A Test of a Model of Discovery by Technically Trained EmployeesThe Babson-Kauffman Foundation Entrepreneurship Research Conference (2002)
This research extends work by Fiet and colleagues, which has provided evidence of the effectiveness of constrained, systematic search as a way to discover valuable entrepreneurial opportunities. It uses technically trained employees as subjects in a controlled experiment to pit this approach against the dominant alertness approach. Informational economics suggests that subjects who possess a high level of specific knowledge should manifest a very strong training effect. This research found the expected results. We report a special case of constrained, systematic search because its technically trained subjects were selected on the basis of possessing prior specific knowledge. Their selection was important because Fiet and Migliore (in press) found that a person’s occupational experience consisting of general knowledge was unrelated to any discoveries. In contrast, as predicted by informational economics, they found that a person’s specific knowledge was apparently the most important factor in making a discovery. In other respects, this research follows the same protocols as their study. This more targeted approach should provide a stronger test than the generic one obtained by testing MBA students, all else being equal.
We collected data at a publicly held, Midwestern company specializing in providing support services for other companies nationwide. It has 2,000 employees, most of whom are information technology professionals. We worked with the firm’s top management to create a sample in which all participants were similar in training, skills and task orientation. We reasoned that such technically trained subjects would possess specific knowledge that facilitates discovery and exploitation of wealth generating ideas. The study was an experiment in which we randomly assigned sixty subjects to either a control group for alertness training or a treatment group for training in systematic search. It finished with twenty-six subjects in the control group and twenty-eight subjects in the treatment group (n = 54).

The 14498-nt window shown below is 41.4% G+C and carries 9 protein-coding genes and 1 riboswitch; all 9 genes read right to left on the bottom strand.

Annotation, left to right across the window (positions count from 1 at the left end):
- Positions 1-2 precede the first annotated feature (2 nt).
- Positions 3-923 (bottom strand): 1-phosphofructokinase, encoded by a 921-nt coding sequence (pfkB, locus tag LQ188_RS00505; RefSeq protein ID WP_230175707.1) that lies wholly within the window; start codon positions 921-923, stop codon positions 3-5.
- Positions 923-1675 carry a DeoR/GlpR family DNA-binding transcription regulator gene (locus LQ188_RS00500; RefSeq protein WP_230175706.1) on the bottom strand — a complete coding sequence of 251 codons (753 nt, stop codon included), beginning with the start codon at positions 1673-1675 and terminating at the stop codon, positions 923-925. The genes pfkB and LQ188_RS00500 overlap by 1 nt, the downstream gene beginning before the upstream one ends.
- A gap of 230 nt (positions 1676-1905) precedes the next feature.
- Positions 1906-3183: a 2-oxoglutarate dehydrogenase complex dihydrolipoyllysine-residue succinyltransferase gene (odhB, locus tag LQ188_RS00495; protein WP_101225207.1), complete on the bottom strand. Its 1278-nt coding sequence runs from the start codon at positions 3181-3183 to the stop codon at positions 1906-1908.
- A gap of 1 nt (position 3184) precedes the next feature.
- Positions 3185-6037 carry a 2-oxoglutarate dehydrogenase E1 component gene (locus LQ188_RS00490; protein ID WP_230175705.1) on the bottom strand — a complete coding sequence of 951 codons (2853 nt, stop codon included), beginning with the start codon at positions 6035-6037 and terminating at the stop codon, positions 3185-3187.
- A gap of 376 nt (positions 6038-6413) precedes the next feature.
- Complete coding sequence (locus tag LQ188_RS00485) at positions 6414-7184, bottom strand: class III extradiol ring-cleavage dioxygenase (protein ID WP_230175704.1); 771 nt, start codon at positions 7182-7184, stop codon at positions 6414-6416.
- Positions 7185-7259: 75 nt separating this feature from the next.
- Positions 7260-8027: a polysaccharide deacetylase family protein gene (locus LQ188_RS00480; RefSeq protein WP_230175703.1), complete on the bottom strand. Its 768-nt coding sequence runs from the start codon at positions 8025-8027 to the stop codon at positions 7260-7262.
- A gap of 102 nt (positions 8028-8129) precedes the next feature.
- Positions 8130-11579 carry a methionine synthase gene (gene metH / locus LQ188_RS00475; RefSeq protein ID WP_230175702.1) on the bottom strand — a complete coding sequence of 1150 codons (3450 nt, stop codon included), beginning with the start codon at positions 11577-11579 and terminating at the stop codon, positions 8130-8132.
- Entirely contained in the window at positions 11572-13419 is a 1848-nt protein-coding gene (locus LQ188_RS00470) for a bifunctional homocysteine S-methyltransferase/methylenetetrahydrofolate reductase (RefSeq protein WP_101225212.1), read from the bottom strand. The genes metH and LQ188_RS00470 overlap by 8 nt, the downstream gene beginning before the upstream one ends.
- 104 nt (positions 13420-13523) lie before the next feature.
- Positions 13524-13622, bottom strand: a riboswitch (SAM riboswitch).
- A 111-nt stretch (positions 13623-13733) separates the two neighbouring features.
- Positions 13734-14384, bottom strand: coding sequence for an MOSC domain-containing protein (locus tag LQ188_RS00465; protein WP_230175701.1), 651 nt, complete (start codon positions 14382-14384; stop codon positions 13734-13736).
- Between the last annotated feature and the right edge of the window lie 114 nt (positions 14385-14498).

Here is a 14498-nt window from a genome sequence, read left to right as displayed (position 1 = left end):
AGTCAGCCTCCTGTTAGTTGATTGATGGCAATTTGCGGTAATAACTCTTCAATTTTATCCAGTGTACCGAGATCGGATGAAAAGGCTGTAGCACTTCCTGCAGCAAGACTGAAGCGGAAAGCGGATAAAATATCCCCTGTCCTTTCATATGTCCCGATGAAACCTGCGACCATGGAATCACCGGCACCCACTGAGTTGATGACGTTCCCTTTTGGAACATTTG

Results and Implications
Although the results of the training demonstrate its effectiveness are nearly 3 times as effective as received theory,, they are not nearly as definitive as those found by training MBA students previously. On average, the subjects in both groups devoted considerably less time to searching than did the MBA students. They even devoted less time to searching than a concurrent study of the working poor, which we report in the same session of the this conference. The technically trained subjects, who theoretically should have generated the most ideas, based on their possession of specific knowledge, apparently did not act as vigorously as those who did not possess their informational advantages. For example, during the course of the eight-week study, 70% of the time, subjects in the treatment group did not search for a venture idea. In the control group, there was less inactivity at 49%. We examined some of the possible causes of their lack of activity in an exit survey. Although these views are self-reported, they indicate how much more complicated it must be to study discovery in an organizational context.
- Technically trained employees,
Publication DateJune, 2002
LocationUniversity of Colorado
Citation InformationJames Fiet, William I. Norton and Van G.H. Clouse. "A Test of a Model of Discovery by Technically Trained Employees" The Babson-Kauffman Foundation Entrepreneurship Research Conference (2002)
Available at: http://works.bepress.com/william-norton/19/